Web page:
Secondly, the SDMNR activity is aimed at the realization of the idea of Umma unity, particularly, by the reduce in number of muftis. This statement is substantiated both by Sharia sources and by historical precedents, for example, of the First All-Russian Conference of Muslims, held in Nizhny Novgorod in 1905. In the SDMNR’s opinion, uniting of multiple and often rival mufti directorates, as well as forming the independent Council of Ulamas of Russia, would contribute to consolidation of Muslims, especially in circumstances of a joint between the state and the Church.

At last, broad publishing and enlightening activity of the SDMNR is aimed at opposing extremist and radical ideas, spread among the youth due to idleness or lack of competence of traditional Spiritual Directorates of Muslims, which have not elaborated acceptable youth policy. Moreover, the realization of the SDMNR’s ideas, in our opinion, will lead to neutralization of international and interfaith conflicts in our country, which are harmful for the unity of the country and society.


These are certain ideological and political orientations, spread in the Muslim community of the Volga region and Central Russia. Undoubtedly, this description is incomplete. We have not discussed political Muslim organizations as such. Besides, pointing out the alienation of the majority of the described movements and organizations (except mosques) from ordinary people, we have not commented on popular ideological trends, as these issues are not of specific Muslim character, but of All-Russian one, and belong to the general national political framework. Moreover, we have not touched upon certain topics, which require a special research: ideological trends among Muslims – immigrants from Arabic countries and Turkey; ideological trends among “new” (non-ethnic) Muslims, actuality of ideological and political principles of Islam in Russian society etc.

Multiplicity and variety of ideological and political views of Russian Muslims should not frustrate the reader, as such processes reflect the complicated, “transitional” period of our society. Traditionalists and radicals, mystics and weird persons can be found in every country and in every nations. The task of the specialist in Islamic studies is to single out and to describe such movements. The task of the Islamic activist is by far harder: it is confined to finding such a path, that will require the hardest intellectual effort, remaining at the same time within the framework of the Holy law and in harmony with the logic of social development.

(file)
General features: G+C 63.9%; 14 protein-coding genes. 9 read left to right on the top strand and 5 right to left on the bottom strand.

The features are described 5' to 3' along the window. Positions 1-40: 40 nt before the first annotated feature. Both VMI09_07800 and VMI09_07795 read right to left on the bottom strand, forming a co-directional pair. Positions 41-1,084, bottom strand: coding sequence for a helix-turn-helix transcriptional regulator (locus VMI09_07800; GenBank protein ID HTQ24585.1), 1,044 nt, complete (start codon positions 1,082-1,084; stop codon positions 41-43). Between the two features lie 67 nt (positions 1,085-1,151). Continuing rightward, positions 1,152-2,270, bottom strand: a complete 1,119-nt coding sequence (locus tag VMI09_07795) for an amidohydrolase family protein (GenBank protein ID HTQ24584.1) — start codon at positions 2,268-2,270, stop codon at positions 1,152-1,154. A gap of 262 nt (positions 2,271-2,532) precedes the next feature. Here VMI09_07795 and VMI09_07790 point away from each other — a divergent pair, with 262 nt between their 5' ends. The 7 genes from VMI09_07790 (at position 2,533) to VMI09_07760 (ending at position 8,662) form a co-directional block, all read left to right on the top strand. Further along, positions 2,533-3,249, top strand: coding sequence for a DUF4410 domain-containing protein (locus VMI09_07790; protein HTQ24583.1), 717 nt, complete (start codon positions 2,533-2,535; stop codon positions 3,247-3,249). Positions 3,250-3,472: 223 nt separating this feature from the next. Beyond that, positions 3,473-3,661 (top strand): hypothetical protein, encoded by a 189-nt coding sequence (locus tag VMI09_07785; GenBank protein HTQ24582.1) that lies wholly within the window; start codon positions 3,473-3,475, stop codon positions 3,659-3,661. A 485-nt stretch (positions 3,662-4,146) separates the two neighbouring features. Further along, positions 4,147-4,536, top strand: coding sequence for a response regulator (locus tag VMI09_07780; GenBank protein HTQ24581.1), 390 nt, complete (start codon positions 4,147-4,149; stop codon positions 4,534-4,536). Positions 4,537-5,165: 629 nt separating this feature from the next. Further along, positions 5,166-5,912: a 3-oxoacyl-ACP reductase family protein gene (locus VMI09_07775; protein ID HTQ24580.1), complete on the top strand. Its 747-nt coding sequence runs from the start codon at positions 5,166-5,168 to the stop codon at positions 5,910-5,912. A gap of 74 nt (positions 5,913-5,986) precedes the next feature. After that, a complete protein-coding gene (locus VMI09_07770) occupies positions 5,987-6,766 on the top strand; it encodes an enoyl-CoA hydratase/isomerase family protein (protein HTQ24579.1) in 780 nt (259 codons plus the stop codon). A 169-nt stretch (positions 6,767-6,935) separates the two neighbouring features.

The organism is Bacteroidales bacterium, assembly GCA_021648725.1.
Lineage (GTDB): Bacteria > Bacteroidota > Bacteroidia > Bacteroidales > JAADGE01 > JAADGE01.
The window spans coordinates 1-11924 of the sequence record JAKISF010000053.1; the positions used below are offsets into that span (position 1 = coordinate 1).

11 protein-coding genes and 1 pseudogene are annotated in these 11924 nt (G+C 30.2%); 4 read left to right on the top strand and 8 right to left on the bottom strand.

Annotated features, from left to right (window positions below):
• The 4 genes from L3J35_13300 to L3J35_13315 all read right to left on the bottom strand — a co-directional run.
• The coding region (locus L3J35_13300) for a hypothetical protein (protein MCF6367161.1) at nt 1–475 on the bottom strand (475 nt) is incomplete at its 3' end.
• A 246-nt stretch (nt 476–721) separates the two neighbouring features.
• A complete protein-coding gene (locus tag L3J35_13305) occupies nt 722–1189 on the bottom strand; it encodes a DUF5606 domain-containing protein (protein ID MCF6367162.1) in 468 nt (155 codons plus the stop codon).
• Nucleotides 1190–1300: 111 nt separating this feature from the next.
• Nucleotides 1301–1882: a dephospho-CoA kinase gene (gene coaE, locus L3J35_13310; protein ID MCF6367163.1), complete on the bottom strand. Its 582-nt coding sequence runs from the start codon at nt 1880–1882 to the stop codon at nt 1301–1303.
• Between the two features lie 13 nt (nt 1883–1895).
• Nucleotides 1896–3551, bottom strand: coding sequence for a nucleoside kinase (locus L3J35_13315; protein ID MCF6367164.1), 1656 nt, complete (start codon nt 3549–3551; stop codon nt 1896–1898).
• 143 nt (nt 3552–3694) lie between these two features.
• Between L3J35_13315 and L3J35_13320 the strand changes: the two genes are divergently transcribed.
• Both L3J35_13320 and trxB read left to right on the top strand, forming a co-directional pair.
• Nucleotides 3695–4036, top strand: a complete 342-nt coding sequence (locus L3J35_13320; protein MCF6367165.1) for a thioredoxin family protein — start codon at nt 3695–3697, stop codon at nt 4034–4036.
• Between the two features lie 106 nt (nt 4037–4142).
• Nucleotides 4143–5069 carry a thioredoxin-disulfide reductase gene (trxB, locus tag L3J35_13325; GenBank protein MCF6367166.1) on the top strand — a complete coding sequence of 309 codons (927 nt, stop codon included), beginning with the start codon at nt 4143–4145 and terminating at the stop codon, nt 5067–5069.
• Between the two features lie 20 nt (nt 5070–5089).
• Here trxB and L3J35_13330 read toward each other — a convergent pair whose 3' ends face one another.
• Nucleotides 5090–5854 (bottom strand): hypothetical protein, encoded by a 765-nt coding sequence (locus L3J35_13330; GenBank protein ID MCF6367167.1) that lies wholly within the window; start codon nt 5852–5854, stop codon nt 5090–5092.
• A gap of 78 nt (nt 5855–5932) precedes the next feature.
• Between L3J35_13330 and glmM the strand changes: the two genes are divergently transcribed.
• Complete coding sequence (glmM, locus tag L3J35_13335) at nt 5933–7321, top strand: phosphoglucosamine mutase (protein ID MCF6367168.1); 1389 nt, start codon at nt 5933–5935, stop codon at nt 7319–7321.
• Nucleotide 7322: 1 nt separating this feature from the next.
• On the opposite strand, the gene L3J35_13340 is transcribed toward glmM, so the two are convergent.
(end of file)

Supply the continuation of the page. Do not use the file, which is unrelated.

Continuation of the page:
Damir Mukhetdinov, Damir Khayretdinov


1. Jemal G. What Islamic Fundamentalism is.// Muslim Messenger, Vol.2, June 1999. P.3.

2. We remind the reader of the fact that one of the main goals of Islam is complete elimination of the institute of priests as medium between God and people.

3. Miloslavskiy G.V. Wahhabism in ideology and politics of Muslim countries// Islam and politics. – M., 2001. – P. 70-85.

4. Except Dagestan, Transcaucasia, and Central Asia in the initial period of islamization.

5. Moscow: peoples and religions. – Institute of ethnology and anthropology of RAS, M., 1997. P. 173-184.

6. In Dagestan and a Dagestan diaspora the shaziliyya tariqah is presented as well.

7. The yassawiyya tariqah from Central Asia also has a certain influence on Tatars and Bashkirs of Russia.

8. Muslim Messenger, Vol.2, June 1999. – P.8.

9. It is necessary to mention that the Kohistan-Badakhshan managed to survive only due to humanitarian aid of Aga-Han during the recent civil war in Tajikistan.

10. Muslims, Vol.2 (3)., May-June 1999. – P.2

11. From an article by D. Sergeyev in the section “Relation of Islamic movements of Dagestan”//IN-Religions, March 1998.